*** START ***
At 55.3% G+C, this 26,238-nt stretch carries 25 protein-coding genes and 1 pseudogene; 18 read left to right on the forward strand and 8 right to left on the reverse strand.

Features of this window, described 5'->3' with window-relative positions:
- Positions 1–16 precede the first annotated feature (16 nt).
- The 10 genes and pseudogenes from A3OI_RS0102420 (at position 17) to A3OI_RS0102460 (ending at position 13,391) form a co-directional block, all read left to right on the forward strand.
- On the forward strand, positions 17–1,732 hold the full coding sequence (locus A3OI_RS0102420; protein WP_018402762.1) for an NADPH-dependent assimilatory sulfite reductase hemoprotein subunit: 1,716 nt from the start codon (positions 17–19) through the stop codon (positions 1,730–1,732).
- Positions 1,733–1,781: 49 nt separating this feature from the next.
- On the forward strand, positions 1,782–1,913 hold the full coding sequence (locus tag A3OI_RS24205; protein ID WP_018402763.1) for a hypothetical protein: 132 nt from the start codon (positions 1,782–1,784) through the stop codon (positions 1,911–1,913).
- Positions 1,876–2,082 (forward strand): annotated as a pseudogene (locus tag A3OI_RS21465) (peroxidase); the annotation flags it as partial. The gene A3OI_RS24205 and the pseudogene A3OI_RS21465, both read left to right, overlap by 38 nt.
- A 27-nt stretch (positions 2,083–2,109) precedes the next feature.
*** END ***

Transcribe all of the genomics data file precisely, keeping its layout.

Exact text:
At 55.3% G+C, this 26,238-nt stretch carries 25 protein-coding genes and 1 pseudogene; 18 read left to right on the forward strand and 8 right to left on the reverse strand.

Features of this window, described 5'->3' with window-relative positions:
- Positions 1–16 precede the first annotated feature (16 nt).
- The 10 genes and pseudogenes from A3OI_RS0102420 (at position 17) to A3OI_RS0102460 (ending at position 13,391) form a co-directional block, all read left to right on the forward strand.
- On the forward strand, positions 17–1,732 hold the full coding sequence (locus A3OI_RS0102420; protein WP_018402762.1) for an NADPH-dependent assimilatory sulfite reductase hemoprotein subunit: 1,716 nt from the start codon (positions 17–19) through the stop codon (positions 1,730–1,732).
- Positions 1,733–1,781: 49 nt separating this feature from the next.
- On the forward strand, positions 1,782–1,913 hold the full coding sequence (locus tag A3OI_RS24205; protein ID WP_018402763.1) for a hypothetical protein: 132 nt from the start codon (positions 1,782–1,784) through the stop codon (positions 1,911–1,913).
- Positions 1,876–2,082 (forward strand): annotated as a pseudogene (locus tag A3OI_RS21465) (peroxidase); the annotation flags it as partial. The gene A3OI_RS24205 and the pseudogene A3OI_RS21465, both read left to right, overlap by 38 nt.
- A 27-nt stretch (positions 2,083–2,109) precedes the next feature.